Subodh Gupta’s paintings of forest fires captivate you like an augury coming true. There is a magnetism to the cloudy beauty of smoke, the inkiness of the charred canopies. The melancholy that is seen in Casper David Friedrich’s works is present in Gupta’s oil-on-linen Lonely City series too, as elements of the landscape turbulently collapse into unrecognisable patches. It appears as if an ecological alarm is being sounded in the frames by an artist who usually fashions installations out of kitchen utensils and prefers not to put his paintings on public display.

While studying at the College of Arts in Patna, Gupta sponged up lessons from with voracity. From a skilled senior, Umesh, he learned to use water colours. From an ad-hoc teacher, a few technical skills about oils. “We weren’t taught – we learnt,” he told me during a long conversation about the Nature Morte show. “We learnt ourselves, from each other.” Painting was the skill Gupta took away from five years of art school. From the 1990s, his vignettes from the Indian hearth and middle-class kitchen became foundational to his best recognised works.

Lonely City, by Subodh Gupta. Courtesy: Bharati Chaturvedi.

On his artistic journey, Gupta as well as his partner, the acclaimed artist Bharti Kher, have constantly engaged with the world around them, as citizens and artists. They donate works or proceeds from the sale of their works for issues that pain them. One of the better-known interventions by Gupta was in 2008 when he saw his home state, Bihar, go under in devastating floods. The Lonely City series was born in 2019 of the same anguish, although it was not made for charity. “When I saw the photographs of the fires in the Amazon, I felt so sad, so angry,” he said. “I was just so upset.” In his exasperation, Gupta turned to painting large, Dante-esque landscapes.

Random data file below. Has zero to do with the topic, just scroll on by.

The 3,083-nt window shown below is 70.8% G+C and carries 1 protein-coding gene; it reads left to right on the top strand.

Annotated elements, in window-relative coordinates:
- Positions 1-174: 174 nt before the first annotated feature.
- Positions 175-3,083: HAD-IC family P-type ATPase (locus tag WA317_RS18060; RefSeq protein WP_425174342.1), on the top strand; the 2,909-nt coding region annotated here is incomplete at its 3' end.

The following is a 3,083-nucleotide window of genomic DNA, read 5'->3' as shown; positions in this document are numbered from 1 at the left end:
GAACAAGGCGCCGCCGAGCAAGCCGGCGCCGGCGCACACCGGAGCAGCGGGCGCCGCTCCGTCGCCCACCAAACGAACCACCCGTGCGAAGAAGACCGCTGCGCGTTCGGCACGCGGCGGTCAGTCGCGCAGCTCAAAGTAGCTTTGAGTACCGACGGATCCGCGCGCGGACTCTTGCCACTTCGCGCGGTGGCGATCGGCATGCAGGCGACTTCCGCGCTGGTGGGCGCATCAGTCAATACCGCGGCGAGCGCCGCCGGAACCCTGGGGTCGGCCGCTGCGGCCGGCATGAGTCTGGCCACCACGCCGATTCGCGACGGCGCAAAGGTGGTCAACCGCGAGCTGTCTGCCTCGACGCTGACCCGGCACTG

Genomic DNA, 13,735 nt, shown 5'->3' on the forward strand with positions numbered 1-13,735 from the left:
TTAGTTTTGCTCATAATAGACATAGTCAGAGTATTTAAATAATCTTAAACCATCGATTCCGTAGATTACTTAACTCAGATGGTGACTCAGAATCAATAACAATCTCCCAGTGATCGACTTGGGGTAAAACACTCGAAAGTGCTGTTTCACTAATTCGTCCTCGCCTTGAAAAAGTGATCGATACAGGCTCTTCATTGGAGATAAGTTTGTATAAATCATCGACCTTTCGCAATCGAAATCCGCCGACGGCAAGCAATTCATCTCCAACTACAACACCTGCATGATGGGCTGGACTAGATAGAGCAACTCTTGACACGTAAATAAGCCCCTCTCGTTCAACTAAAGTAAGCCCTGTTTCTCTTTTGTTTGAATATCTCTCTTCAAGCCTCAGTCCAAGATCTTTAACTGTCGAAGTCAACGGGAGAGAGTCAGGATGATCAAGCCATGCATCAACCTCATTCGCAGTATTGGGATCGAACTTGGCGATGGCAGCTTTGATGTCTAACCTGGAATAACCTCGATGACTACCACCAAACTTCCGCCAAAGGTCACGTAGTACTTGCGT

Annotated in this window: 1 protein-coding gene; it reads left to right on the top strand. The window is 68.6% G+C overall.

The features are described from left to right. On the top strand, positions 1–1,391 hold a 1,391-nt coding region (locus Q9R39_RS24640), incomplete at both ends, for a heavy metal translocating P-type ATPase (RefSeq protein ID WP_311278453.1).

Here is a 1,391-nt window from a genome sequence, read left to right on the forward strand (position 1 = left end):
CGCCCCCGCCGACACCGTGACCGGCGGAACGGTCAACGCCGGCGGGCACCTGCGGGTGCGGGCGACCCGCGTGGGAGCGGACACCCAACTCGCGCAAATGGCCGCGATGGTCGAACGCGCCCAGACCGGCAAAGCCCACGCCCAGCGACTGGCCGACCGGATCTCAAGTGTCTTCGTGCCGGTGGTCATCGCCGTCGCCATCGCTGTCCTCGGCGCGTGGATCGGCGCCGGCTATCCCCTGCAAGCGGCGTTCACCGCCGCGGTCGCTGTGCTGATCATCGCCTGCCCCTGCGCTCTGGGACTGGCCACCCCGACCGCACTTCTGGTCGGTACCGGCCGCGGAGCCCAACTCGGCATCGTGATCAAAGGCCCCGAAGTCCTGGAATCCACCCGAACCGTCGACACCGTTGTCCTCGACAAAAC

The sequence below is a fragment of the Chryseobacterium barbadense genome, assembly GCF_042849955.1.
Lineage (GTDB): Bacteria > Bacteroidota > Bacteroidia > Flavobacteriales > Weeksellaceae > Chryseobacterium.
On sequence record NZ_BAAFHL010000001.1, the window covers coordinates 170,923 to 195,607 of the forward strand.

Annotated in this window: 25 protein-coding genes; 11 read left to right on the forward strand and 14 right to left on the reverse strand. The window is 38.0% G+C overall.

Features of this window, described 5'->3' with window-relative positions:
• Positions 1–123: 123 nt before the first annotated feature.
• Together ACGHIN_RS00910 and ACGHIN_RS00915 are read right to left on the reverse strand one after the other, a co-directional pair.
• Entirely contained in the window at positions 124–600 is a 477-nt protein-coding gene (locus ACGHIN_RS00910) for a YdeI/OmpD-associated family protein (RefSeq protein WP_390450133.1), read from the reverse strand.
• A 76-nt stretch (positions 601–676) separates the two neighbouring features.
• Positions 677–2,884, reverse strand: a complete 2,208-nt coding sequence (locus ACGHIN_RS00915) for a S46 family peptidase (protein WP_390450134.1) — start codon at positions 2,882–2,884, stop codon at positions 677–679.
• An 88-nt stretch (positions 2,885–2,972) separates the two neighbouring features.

Nature had been similarly his muse in 2017, when as the artist-in-residence at Rashtrapati Bhavan, he had painted Mughal Garden roses, forlorn and wilting. Water colour was his paint of choice then. It was practical in that context and, anyway, he “always liked to paint”.

Lonely City, by Subodh Gupta. Courtesy: Bharati Chaturvedi.

Gupta’s forest fire paintings mesmerise us, despite the tragedy they gesture to. “You know, how much we look at big events, big catastrophes, like the tsunami,” he said. “They are horrific, but we can’t stop looking at them.” He rides this inescapable human voyeurism, while painting in the Western landscape tradition. The works are drenched with the grandeur of pioneering white American landscape artists – Thomas Moran, even Ansel Adams. The viewer is made only too aware of the burning of the planet’s lungs, of ecological demise. Yet, these are literally, a visual smokescreen. “What do I do? I am an artist, not an illustrator,” Gupta said. “I have to work where my artistry takes me.” It can be a very fine line, he agreed. Thus, he plays with the visual experience.

“Fire is fire, wherever you go, isn’t it?” Gupta said, pointing to Indian forest fires. “It’s a disaster.” But smoke isn’t the same smoke. “When I was young, my mother used to cook on the chuhla. I also know how to light one myself. We used to put some of that ration-tel (oil, sometimes also meaning kerosene) on coal, sometimes shreds of cloth, and light a fire.” Gupta, growing up in India of the 1960s and ‘70s, owns his memories of smoke. “That smoke was not this smoke. It was a fragrant smoke, it reminded me of food. It gave us comfort, you know. This one is terrible.”

Lonely City, by Subodh Gupta. Courtesy: Bharati Chaturvedi.

While working on each Amazon landscape – three to four weeks – Gupta would often think of his growing years. Creating this body of work as a 50-something artist nudged him to mine memories, to join the dots between his youthful self in Bihar to his older, global self. “Everything is inter-connected,” he said. “A forest fire in India is a real disaster for the whole world, the Amazon – you know, they are the lungs of the planet.” In that, the works are no longer site-specific, but abstracted to wider, global environmental phenomenon. Our fears and fates conflate in these frames.

Subodh Gupta’s Lonely City and Jitish Kallat’s Palindrome/Anagram were on display at the Nature Morte Gallery, New Delhi, from March 1 to March 27 as part of the exhibition Confabulations: New Paintings.

Bharati Chaturvedi is an environmentalist and founder of the NGO Chintan.